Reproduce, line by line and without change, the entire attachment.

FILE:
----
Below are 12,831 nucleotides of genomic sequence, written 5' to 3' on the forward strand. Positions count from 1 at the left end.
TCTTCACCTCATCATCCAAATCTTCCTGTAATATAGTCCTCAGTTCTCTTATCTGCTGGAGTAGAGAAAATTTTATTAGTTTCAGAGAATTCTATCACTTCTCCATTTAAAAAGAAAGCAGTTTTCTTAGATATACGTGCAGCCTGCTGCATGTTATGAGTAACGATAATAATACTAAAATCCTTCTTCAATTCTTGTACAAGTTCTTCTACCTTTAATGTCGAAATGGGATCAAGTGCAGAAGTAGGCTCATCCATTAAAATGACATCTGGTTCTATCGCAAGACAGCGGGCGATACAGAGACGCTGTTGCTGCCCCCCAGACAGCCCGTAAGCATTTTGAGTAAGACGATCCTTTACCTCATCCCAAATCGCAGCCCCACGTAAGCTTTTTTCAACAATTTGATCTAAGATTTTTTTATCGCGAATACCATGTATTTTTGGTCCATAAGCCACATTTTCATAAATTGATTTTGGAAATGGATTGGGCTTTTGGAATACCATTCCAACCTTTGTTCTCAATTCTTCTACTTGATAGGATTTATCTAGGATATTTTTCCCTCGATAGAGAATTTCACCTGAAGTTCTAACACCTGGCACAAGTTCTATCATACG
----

Below are 12,831 nucleotides of genomic sequence, written 5' to 3' on the forward strand. Positions count from 1 at the left end.
TCTTCACCTCATCATCCAAATCTTCCTGTAATATAGTCCTCAGTTCTCTTATCTGCTGGAGTAGAGAAAATTTTATTAGTTTCAGAGAATTCTATCACTTCTCCATTTAAAAAGAAAGCAGTTTTCTTAGATATACGTGCAGCCTGCTGCATGTTATGAGTAACGATAATAATACTAAAATCCTTCTTCAATTCTTGTACAAGTTCTTCTACCTTTAATGTCGAAATGGGATCAAGTGCAGAAGTAGGCTCATCCATTAAAATGACATCTGGTTCTATCGCAAGACAGCGGGCGATACAGAGACGCTGTTGCTGCCCCCCAGACAGCCCGTAAGCATTTTGAGTAAGACGATCCTTTACCTCATCCCAAATCGCAGCCCCACGTAAGCTTTTTTCAACAATTTGATCTAAGATTTTTTTATCGCGAATACCATGTATTTTTGGTCCATAAGCCACATTTTCATAAATTGATTTTGGAAATGGATTGGGCTTTTGGAATACCATTCCAACCTTTGTTCTCAATTCTTCTACTTGATAGGATTTATCTAGGATATTTTTCCCTCGATAGAGAATTTCACCTGAAGTTCTAACACCTGGCACAAGTTCTATCATACG